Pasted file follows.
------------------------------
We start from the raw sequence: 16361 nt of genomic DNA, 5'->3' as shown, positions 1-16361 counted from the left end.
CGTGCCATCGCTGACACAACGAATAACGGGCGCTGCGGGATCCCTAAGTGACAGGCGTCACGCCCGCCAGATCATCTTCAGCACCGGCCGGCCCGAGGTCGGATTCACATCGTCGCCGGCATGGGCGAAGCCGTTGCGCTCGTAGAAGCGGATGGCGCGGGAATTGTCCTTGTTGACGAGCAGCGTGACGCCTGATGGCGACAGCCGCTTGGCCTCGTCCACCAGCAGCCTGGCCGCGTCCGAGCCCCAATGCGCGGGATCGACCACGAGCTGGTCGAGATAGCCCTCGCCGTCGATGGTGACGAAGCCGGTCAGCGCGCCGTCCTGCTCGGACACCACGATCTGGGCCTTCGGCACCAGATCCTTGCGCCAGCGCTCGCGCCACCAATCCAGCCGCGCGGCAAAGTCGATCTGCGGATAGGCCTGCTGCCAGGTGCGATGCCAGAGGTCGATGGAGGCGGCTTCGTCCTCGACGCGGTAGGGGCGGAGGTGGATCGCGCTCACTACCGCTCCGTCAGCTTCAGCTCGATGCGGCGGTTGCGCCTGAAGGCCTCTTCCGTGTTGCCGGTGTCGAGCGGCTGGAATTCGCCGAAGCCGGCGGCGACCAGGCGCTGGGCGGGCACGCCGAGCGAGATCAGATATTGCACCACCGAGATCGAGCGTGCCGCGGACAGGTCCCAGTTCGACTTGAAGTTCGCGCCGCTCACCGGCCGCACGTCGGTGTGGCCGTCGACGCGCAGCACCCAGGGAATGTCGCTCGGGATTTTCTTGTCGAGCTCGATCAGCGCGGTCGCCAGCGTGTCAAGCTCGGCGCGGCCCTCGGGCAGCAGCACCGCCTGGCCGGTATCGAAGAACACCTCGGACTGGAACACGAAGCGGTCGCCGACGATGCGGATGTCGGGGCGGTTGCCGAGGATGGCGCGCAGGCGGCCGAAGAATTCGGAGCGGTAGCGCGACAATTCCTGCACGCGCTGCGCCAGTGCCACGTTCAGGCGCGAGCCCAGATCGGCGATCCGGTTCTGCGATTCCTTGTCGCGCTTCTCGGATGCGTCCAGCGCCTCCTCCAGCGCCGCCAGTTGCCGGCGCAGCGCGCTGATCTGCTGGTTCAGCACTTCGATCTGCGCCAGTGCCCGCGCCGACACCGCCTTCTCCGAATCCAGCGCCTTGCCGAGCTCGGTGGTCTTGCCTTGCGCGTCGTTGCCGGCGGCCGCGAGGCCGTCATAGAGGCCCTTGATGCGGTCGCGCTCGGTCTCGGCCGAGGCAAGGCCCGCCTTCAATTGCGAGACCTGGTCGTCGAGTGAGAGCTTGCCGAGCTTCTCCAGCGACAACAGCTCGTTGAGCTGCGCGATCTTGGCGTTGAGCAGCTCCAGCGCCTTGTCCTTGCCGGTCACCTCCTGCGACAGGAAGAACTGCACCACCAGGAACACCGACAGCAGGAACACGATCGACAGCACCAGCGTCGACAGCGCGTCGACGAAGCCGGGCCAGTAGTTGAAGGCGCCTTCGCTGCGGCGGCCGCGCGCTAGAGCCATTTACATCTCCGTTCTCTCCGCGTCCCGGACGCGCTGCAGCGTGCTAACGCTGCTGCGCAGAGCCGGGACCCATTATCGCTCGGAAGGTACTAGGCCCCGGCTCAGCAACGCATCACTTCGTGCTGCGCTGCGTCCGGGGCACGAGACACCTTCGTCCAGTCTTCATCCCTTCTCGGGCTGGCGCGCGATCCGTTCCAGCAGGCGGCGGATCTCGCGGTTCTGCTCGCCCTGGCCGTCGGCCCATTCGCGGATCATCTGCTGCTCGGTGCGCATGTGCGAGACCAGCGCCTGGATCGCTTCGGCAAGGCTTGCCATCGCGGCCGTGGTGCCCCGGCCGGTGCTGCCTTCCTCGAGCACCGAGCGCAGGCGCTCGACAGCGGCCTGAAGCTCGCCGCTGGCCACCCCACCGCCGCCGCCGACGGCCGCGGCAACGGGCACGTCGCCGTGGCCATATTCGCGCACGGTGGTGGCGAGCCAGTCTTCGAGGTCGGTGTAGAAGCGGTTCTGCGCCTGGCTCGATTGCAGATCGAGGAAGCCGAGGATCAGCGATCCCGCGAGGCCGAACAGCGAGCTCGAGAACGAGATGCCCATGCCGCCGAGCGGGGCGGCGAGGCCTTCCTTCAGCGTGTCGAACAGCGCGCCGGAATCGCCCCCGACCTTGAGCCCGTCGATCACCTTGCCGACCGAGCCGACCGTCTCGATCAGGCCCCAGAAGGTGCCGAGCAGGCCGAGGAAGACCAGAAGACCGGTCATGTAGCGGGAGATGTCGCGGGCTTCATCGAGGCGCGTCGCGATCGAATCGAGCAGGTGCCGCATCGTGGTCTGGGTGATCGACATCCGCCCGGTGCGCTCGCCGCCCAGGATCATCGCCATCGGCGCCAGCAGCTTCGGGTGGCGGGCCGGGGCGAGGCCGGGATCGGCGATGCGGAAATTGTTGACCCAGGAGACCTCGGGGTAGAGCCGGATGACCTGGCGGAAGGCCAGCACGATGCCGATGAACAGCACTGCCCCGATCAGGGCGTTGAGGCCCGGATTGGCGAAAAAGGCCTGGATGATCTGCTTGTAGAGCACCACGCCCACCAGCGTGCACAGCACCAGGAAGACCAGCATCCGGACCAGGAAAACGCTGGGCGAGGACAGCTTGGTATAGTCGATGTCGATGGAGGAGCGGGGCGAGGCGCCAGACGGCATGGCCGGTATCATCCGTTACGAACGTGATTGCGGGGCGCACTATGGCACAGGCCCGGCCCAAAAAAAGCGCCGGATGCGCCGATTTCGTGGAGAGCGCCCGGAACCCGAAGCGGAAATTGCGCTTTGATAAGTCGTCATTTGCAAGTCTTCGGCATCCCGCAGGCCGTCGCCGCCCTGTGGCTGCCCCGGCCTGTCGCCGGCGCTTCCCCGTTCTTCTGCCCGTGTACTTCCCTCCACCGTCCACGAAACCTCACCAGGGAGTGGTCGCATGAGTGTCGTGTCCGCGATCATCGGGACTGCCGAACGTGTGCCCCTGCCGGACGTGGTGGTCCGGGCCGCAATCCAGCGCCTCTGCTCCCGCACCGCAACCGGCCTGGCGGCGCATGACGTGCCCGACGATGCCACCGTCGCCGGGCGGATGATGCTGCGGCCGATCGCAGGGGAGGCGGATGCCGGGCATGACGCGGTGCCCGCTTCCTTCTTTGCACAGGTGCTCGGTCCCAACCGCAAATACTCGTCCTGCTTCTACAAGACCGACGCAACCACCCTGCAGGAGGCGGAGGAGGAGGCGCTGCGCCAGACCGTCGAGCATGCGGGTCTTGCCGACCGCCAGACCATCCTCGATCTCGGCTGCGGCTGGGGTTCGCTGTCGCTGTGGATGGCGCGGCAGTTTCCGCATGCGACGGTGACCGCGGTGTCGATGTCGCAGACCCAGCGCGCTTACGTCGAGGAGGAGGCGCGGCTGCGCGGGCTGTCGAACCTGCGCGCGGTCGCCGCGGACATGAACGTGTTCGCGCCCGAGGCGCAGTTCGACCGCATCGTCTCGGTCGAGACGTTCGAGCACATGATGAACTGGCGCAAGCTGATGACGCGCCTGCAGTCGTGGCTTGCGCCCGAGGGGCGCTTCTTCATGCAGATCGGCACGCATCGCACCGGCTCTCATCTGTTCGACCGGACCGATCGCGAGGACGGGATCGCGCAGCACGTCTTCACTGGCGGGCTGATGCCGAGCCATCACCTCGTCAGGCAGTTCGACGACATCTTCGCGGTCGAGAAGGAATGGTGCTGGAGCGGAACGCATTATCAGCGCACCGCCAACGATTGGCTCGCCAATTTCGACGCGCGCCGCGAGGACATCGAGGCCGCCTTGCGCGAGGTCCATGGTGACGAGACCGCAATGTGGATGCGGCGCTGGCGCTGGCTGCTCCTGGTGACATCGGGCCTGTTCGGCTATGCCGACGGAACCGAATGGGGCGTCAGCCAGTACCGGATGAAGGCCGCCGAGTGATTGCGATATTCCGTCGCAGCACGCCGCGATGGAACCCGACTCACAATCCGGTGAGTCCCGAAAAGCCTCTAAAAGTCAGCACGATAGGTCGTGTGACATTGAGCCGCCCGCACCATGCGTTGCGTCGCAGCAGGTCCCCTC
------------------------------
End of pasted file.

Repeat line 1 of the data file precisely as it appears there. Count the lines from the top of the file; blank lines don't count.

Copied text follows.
We start from the raw sequence: 16361 nt of genomic DNA, 5'->3' as shown, positions 1-16361 counted from the left end.